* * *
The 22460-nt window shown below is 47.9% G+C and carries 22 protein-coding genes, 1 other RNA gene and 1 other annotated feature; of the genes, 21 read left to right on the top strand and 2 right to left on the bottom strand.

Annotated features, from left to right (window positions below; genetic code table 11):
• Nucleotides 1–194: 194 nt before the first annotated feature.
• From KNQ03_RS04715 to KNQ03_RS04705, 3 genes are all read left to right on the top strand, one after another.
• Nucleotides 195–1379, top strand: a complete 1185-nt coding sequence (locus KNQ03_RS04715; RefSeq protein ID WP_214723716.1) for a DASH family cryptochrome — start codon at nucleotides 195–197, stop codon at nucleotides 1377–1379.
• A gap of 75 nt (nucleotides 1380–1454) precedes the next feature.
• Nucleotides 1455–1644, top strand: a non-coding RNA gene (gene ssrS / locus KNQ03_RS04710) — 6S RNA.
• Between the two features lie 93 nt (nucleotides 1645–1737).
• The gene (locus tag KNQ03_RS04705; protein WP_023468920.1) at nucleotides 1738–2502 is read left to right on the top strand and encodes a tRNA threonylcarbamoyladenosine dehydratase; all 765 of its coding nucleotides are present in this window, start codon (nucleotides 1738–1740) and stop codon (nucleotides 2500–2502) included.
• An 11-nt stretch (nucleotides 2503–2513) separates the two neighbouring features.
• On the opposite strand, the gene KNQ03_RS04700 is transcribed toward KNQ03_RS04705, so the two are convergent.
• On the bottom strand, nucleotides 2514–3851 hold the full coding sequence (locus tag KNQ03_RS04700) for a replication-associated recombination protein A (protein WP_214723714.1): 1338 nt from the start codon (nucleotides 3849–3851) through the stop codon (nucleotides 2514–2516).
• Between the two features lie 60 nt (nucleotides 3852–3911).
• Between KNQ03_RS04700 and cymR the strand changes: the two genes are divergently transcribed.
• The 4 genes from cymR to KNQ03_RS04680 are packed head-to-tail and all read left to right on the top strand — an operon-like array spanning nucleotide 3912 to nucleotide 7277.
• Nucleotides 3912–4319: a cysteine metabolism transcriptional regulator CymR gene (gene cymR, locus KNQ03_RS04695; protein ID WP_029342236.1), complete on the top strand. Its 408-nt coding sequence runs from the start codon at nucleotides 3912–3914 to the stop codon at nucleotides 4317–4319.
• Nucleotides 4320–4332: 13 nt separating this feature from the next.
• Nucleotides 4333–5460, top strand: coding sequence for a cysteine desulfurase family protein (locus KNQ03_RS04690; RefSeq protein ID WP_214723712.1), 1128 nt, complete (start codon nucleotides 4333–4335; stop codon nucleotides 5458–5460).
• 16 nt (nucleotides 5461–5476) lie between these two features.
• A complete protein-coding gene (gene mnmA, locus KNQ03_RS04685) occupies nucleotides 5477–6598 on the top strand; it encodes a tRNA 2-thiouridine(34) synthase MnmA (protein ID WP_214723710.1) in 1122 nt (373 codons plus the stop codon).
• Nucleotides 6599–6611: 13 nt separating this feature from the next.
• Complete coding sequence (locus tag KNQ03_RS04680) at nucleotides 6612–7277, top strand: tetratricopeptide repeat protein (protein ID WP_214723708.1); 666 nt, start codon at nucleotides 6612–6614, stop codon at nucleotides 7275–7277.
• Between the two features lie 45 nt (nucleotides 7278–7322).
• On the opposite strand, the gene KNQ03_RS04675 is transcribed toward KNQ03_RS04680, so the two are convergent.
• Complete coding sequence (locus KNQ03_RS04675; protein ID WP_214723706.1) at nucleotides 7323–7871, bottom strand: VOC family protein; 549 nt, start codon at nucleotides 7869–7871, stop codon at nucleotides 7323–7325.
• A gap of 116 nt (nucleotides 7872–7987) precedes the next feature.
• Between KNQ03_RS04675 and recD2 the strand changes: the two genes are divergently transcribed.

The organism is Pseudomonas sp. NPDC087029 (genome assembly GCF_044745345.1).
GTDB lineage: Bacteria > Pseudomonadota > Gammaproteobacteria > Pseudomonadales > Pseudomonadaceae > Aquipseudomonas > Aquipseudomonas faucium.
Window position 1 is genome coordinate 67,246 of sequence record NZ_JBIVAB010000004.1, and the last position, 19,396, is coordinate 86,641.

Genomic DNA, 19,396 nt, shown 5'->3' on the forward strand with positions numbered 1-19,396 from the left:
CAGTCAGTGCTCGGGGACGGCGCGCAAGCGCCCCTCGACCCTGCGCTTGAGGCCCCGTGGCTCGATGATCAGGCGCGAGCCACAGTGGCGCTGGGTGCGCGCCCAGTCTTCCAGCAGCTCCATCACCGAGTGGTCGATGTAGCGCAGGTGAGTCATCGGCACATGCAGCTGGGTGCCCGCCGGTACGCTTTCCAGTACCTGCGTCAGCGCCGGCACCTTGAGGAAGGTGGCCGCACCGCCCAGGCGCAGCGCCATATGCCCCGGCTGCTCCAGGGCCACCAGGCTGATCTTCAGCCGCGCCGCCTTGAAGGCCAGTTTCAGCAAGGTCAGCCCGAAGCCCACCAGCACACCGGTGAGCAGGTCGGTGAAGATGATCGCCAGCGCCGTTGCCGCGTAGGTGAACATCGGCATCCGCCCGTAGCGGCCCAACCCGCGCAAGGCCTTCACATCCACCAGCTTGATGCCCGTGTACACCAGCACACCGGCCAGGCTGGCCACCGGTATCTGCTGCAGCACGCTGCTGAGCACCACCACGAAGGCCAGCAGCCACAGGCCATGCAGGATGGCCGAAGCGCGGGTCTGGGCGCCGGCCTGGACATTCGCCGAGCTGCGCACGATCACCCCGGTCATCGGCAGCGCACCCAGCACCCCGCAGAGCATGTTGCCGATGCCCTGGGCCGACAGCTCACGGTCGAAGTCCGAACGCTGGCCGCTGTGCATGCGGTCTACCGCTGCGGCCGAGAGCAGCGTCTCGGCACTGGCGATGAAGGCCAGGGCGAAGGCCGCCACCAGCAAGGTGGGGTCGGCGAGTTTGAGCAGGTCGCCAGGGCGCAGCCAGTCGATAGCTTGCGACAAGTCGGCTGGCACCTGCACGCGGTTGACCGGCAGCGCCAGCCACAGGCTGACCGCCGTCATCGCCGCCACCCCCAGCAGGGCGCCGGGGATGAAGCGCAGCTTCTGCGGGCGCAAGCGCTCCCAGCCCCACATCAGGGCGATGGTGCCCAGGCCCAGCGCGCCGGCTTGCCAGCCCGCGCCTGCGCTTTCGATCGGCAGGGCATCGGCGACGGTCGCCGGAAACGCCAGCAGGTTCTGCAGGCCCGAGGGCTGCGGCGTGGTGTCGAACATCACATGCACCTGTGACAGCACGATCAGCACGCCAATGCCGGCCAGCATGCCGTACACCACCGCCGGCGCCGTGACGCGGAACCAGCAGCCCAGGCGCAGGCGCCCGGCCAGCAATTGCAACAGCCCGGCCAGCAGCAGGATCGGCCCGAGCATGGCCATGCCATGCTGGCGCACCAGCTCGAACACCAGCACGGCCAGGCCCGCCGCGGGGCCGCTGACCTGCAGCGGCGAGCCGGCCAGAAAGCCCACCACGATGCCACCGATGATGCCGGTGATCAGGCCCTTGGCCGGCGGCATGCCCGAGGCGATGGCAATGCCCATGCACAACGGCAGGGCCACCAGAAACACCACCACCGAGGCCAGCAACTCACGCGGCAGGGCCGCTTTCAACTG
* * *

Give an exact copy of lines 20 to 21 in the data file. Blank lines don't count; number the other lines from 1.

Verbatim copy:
• A complete protein-coding gene (gene mnmA, locus KNQ03_RS04685) occupies nucleotides 5477–6598 on the top strand; it encodes a tRNA 2-thiouridine(34) synthase MnmA (protein ID WP_214723710.1) in 1122 nt (373 codons plus the stop codon).
• Nucleotides 6599–6611: 13 nt separating this feature from the next.